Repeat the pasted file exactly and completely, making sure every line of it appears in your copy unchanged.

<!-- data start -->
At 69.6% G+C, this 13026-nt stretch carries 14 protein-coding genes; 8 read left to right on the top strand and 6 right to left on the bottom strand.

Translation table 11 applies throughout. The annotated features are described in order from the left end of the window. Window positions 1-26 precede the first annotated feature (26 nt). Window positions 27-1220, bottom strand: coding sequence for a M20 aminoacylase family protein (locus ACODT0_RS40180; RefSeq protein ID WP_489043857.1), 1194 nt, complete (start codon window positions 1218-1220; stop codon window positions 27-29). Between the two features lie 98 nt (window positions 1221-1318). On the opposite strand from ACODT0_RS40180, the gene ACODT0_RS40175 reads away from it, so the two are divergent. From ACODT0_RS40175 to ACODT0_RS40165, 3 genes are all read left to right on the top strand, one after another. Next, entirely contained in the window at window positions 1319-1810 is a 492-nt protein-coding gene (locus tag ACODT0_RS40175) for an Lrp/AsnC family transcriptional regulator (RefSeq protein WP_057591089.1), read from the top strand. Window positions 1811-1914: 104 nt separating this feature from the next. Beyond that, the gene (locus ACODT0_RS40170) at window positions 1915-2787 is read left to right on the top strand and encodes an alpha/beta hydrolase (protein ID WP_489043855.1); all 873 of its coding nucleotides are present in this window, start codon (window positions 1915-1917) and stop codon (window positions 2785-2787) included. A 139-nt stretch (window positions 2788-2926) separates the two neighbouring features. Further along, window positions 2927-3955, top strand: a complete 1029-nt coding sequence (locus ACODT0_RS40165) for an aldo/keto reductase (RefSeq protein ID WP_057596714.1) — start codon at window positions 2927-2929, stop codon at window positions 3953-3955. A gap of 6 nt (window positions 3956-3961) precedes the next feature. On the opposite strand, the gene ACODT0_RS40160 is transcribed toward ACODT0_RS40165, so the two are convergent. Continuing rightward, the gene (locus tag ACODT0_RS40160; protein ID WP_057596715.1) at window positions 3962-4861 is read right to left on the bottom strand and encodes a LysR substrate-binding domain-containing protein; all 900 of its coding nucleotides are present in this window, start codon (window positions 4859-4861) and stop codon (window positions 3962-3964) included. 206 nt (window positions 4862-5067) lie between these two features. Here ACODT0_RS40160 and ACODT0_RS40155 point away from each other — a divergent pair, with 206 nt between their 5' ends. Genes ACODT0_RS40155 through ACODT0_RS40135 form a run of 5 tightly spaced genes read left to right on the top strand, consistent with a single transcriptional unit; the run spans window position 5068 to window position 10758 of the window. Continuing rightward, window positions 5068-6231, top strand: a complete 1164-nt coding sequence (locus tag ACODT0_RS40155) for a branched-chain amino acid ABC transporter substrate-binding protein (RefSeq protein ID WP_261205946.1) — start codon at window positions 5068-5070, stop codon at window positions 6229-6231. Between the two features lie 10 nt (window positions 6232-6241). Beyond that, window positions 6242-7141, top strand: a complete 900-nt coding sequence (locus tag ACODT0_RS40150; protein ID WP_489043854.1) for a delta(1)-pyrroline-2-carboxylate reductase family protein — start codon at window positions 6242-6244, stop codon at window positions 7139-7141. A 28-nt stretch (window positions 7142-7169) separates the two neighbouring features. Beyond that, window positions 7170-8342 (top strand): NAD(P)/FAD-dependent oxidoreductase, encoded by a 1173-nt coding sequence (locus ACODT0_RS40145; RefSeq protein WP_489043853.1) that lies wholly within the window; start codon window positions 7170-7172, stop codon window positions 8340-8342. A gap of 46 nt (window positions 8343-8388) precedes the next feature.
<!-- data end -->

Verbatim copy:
At 69.6% G+C, this 13026-nt stretch carries 14 protein-coding genes; 8 read left to right on the top strand and 6 right to left on the bottom strand.

Translation table 11 applies throughout. The annotated features are described in order from the left end of the window. Window positions 1-26 precede the first annotated feature (26 nt). Window positions 27-1220, bottom strand: coding sequence for a M20 aminoacylase family protein (locus ACODT0_RS40180; RefSeq protein ID WP_489043857.1), 1194 nt, complete (start codon window positions 1218-1220; stop codon window positions 27-29). Between the two features lie 98 nt (window positions 1221-1318). On the opposite strand from ACODT0_RS40180, the gene ACODT0_RS40175 reads away from it, so the two are divergent. From ACODT0_RS40175 to ACODT0_RS40165, 3 genes are all read left to right on the top strand, one after another. Next, entirely contained in the window at window positions 1319-1810 is a 492-nt protein-coding gene (locus tag ACODT0_RS40175) for an Lrp/AsnC family transcriptional regulator (RefSeq protein WP_057591089.1), read from the top strand. Window positions 1811-1914: 104 nt separating this feature from the next. Beyond that, the gene (locus ACODT0_RS40170) at window positions 1915-2787 is read left to right on the top strand and encodes an alpha/beta hydrolase (protein ID WP_489043855.1); all 873 of its coding nucleotides are present in this window, start codon (window positions 1915-1917) and stop codon (window positions 2785-2787) included. A 139-nt stretch (window positions 2788-2926) separates the two neighbouring features. Further along, window positions 2927-3955, top strand: a complete 1029-nt coding sequence (locus ACODT0_RS40165) for an aldo/keto reductase (RefSeq protein ID WP_057596714.1) — start codon at window positions 2927-2929, stop codon at window positions 3953-3955. A gap of 6 nt (window positions 3956-3961) precedes the next feature. On the opposite strand, the gene ACODT0_RS40160 is transcribed toward ACODT0_RS40165, so the two are convergent. Continuing rightward, the gene (locus tag ACODT0_RS40160; protein ID WP_057596715.1) at window positions 3962-4861 is read right to left on the bottom strand and encodes a LysR substrate-binding domain-containing protein; all 900 of its coding nucleotides are present in this window, start codon (window positions 4859-4861) and stop codon (window positions 3962-3964) included. 206 nt (window positions 4862-5067) lie between these two features. Here ACODT0_RS40160 and ACODT0_RS40155 point away from each other — a divergent pair, with 206 nt between their 5' ends. Genes ACODT0_RS40155 through ACODT0_RS40135 form a run of 5 tightly spaced genes read left to right on the top strand, consistent with a single transcriptional unit; the run spans window position 5068 to window position 10758 of the window. Continuing rightward, window positions 5068-6231, top strand: a complete 1164-nt coding sequence (locus tag ACODT0_RS40155) for a branched-chain amino acid ABC transporter substrate-binding protein (RefSeq protein ID WP_261205946.1) — start codon at window positions 5068-5070, stop codon at window positions 6229-6231. Between the two features lie 10 nt (window positions 6232-6241). Beyond that, window positions 6242-7141, top strand: a complete 900-nt coding sequence (locus tag ACODT0_RS40150; protein ID WP_489043854.1) for a delta(1)-pyrroline-2-carboxylate reductase family protein — start codon at window positions 6242-6244, stop codon at window positions 7139-7141. A 28-nt stretch (window positions 7142-7169) separates the two neighbouring features. Beyond that, window positions 7170-8342 (top strand): NAD(P)/FAD-dependent oxidoreductase, encoded by a 1173-nt coding sequence (locus ACODT0_RS40145; RefSeq protein WP_489043853.1) that lies wholly within the window; start codon window positions 7170-7172, stop codon window positions 8340-8342. A gap of 46 nt (window positions 8343-8388) precedes the next feature.